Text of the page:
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N2 - Introduction: Understanding why adults resort to herbal medicine can help in planning interventions aimed at increasing awareness regarding herbal use. This study sought to investigate the prevalence and to determine factors for predicting the use of herbal medicine among Jordanian adults. Methods: A cross-sectional study was conducted involving 378 older adults who were randomly selected from two different areas of Jordan. A questionnaire was used to gather data and validation criteria for validity and reliability of the content were tested by content and face validity in a panel of experts. Results: From a total of 500 invited participants, 378 completed the questionnaire. The prevalence of the use of of herbal products in this study was high at 80.2%. Herbal medicines use was not associated with any demographic factors other than age (p < 0.05). Moreover, the only associated health-related characteristic was the patient's disease state including, notably, hypertension (p < 0.05). Reasons for not using herbal medicines as reported by nonusers included mainly a lack of belief in their efficacy (52.2%). Another two important reasons were that the individuals believed themselves to healthy and have no need for their use (31.3%) and the unavailability of enough information about the herbal medicines (29.7%). Finally, the most common side effects as reported by patients in this study were nausea and vomiting (9.3%), and, to a lesser extent, skin rash (2.1%). Conclusion: There is a high rate of use of herbal medicines in Jordan, especially among hypertensive patients. Therefore, there is a need to establish effective herbal medicine policies and health education programs to discuss the benefits and risks of herbal medicine use, with the aim of maximizing patient-desired therapeutic outcomes.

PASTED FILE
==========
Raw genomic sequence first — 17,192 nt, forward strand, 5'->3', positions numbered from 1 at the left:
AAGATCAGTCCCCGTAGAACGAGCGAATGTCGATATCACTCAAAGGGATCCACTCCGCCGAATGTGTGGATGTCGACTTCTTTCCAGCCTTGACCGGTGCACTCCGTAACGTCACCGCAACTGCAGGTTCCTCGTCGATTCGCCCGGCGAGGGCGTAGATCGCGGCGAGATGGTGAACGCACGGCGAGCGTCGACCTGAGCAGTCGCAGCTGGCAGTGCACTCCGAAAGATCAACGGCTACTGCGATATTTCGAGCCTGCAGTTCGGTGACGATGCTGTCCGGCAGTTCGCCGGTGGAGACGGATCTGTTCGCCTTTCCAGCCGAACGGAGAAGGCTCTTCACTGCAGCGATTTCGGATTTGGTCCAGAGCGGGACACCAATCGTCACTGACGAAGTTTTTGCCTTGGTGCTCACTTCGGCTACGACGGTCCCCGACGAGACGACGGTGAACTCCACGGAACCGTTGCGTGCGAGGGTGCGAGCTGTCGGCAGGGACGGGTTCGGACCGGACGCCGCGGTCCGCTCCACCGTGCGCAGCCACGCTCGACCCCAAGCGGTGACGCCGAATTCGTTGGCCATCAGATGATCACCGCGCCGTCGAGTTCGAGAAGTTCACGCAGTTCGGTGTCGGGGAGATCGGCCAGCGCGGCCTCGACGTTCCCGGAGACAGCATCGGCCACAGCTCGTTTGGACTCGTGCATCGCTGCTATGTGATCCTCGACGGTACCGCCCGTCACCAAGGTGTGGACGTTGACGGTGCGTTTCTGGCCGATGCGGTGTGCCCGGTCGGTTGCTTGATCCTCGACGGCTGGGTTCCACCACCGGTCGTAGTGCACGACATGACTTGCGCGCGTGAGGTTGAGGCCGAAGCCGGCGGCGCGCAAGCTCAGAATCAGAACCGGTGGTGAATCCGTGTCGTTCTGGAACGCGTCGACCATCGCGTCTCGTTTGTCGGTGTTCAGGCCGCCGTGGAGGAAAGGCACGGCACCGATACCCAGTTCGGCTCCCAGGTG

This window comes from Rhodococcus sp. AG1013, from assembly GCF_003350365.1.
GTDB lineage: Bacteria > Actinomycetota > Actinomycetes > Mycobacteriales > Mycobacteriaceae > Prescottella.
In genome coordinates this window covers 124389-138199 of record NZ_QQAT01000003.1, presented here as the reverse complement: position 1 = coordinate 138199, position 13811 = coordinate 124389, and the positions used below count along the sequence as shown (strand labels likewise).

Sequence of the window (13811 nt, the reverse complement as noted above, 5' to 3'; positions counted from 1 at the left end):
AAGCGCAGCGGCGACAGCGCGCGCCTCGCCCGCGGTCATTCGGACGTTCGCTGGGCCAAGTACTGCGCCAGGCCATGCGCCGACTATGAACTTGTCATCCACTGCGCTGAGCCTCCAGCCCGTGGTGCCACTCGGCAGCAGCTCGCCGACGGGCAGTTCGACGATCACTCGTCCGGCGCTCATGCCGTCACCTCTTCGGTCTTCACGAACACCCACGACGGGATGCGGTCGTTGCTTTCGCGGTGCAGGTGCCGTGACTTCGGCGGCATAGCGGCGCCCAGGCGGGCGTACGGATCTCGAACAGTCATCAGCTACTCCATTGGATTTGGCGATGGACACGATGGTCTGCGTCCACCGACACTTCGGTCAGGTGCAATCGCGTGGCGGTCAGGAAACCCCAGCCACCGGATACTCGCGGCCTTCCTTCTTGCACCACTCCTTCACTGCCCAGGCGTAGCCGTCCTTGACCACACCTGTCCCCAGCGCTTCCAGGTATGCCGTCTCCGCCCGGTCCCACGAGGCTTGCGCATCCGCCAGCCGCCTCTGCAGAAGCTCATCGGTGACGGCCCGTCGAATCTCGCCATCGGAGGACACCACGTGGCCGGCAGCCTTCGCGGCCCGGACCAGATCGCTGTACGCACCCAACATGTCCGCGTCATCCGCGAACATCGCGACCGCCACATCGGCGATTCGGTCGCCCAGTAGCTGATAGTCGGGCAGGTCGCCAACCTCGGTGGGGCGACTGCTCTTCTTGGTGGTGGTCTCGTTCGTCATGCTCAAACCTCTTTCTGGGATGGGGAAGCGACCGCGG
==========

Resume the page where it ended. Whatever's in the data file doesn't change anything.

AB - Introduction: Understanding why adults resort to herbal medicine can help in planning interventions aimed at increasing awareness regarding herbal use. This study sought to investigate the prevalence and to determine factors for predicting the use of herbal medicine among Jordanian adults. Methods: A cross-sectional study was conducted involving 378 older adults who were randomly selected from two different areas of Jordan. A questionnaire was used to gather data and validation criteria for validity and reliability of the content were tested by content and face validity in a panel of experts. Results: From a total of 500 invited participants, 378 completed the questionnaire. The prevalence of the use of of herbal products in this study was high at 80.2%. Herbal medicines use was not associated with any demographic factors other than age (p < 0.05). Moreover, the only associated health-related characteristic was the patient's disease state including, notably, hypertension (p < 0.05). Reasons for not using herbal medicines as reported by nonusers included mainly a lack of belief in their efficacy (52.2%). Another two important reasons were that the individuals believed themselves to healthy and have no need for their use (31.3%) and the unavailability of enough information about the herbal medicines (29.7%). Finally, the most common side effects as reported by patients in this study were nausea and vomiting (9.3%), and, to a lesser extent, skin rash (2.1%). Conclusion: There is a high rate of use of herbal medicines in Jordan, especially among hypertensive patients. Therefore, there is a need to establish effective herbal medicine policies and health education programs to discuss the benefits and risks of herbal medicine use, with the aim of maximizing patient-desired therapeutic outcomes.